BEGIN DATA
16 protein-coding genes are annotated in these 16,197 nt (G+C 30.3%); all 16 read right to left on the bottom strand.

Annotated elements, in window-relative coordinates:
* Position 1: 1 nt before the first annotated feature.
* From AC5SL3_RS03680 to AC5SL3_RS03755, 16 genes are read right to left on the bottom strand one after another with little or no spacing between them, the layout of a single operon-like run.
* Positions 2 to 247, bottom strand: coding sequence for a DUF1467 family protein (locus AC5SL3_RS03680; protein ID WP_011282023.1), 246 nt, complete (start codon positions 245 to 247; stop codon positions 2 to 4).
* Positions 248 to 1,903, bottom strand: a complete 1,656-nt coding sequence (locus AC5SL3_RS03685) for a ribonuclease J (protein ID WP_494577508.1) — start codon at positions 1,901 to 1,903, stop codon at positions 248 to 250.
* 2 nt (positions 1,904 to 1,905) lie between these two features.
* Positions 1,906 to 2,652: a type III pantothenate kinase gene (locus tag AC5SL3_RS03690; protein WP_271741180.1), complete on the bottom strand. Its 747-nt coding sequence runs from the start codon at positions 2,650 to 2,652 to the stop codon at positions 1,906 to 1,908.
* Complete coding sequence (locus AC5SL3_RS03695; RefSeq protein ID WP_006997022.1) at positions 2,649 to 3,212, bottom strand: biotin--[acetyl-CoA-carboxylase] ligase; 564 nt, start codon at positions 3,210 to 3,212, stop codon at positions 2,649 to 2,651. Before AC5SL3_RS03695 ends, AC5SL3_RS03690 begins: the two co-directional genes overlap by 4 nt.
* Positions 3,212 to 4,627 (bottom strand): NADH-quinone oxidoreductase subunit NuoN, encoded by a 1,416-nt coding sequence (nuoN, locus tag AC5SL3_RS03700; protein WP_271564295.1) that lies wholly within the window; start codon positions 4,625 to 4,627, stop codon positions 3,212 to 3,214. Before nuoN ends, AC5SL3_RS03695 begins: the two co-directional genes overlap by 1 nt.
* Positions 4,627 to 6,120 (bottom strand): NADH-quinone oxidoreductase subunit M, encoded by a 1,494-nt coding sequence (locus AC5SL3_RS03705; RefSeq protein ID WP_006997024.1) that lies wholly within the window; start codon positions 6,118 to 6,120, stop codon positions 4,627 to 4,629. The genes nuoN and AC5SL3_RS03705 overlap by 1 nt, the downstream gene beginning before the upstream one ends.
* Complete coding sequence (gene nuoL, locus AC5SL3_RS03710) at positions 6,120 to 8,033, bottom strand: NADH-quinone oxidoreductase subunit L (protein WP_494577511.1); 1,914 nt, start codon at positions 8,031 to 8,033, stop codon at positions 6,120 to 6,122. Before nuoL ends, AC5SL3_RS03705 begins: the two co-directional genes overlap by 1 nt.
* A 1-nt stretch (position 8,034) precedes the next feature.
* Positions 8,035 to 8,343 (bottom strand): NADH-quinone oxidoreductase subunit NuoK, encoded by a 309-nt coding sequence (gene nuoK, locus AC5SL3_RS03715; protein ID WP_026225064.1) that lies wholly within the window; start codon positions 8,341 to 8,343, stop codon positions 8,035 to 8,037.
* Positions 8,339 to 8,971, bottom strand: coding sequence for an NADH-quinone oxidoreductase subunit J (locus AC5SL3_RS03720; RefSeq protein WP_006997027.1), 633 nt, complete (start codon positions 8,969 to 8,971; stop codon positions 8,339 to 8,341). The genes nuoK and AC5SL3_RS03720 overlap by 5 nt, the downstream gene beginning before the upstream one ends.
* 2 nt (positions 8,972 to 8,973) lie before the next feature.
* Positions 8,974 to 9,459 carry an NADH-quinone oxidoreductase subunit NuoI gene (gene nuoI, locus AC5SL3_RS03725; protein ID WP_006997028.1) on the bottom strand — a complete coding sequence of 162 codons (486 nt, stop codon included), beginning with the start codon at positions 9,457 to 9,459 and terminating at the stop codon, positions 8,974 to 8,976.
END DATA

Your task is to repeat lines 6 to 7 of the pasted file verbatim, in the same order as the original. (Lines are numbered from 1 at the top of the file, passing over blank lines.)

* Positions 248 to 1,903, bottom strand: a complete 1,656-nt coding sequence (locus AC5SL3_RS03685) for a ribonuclease J (protein ID WP_494577508.1) — start codon at positions 1,901 to 1,903, stop codon at positions 248 to 250.
* 2 nt (positions 1,904 to 1,905) lie between these two features.